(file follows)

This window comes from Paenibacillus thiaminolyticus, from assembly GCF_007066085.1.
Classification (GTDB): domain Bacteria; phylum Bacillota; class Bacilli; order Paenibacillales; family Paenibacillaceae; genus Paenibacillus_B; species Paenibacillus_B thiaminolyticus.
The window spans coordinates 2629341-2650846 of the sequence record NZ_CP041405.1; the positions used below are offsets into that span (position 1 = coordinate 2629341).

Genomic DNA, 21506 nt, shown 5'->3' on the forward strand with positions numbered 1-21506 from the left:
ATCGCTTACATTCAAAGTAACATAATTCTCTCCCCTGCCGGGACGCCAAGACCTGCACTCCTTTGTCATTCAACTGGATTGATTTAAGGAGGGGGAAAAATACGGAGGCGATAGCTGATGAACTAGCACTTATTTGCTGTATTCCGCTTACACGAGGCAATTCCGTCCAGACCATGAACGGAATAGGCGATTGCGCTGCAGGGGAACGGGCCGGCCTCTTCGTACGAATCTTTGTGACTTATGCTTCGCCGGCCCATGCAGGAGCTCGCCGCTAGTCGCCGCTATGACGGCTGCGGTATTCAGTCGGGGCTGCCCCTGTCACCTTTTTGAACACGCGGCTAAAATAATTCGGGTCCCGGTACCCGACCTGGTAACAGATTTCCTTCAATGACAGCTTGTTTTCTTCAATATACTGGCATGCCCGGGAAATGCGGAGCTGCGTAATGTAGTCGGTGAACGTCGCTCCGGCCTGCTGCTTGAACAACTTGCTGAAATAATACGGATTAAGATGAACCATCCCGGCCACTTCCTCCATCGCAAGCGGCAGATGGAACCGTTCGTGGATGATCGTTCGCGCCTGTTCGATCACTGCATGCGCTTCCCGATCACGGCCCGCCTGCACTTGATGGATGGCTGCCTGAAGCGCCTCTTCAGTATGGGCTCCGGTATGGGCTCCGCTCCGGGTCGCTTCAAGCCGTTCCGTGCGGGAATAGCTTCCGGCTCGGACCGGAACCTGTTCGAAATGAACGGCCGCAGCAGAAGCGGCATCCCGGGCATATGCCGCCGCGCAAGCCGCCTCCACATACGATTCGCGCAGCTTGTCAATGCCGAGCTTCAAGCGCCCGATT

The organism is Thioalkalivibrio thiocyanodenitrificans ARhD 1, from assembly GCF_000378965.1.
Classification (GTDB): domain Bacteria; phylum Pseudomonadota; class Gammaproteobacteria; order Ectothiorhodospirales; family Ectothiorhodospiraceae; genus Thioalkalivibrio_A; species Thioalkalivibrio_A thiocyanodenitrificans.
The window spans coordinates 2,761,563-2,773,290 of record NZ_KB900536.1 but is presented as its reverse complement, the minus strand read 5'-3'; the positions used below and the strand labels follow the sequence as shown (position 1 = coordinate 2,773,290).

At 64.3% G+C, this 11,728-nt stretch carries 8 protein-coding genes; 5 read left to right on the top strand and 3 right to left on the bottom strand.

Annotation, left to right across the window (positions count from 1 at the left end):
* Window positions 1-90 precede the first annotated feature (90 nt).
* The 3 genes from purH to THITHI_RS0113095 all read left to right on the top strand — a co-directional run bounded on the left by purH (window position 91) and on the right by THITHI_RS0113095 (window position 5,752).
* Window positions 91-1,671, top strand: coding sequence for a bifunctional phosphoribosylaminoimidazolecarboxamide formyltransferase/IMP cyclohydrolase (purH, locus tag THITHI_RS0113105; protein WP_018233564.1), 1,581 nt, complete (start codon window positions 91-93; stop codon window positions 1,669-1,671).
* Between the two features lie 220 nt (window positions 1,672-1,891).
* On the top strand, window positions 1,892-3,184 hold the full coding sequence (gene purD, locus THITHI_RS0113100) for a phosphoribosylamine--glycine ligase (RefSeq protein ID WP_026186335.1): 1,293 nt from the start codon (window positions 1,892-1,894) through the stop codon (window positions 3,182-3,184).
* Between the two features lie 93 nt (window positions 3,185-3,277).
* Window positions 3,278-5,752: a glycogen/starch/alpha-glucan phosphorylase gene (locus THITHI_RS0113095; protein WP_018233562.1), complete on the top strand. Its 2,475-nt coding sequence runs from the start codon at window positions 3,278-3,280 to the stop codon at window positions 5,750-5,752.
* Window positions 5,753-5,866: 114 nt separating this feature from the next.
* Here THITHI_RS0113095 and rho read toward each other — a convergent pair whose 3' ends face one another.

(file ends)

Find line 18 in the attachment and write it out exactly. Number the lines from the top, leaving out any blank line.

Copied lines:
* Window positions 5,753-5,866: 114 nt separating this feature from the next.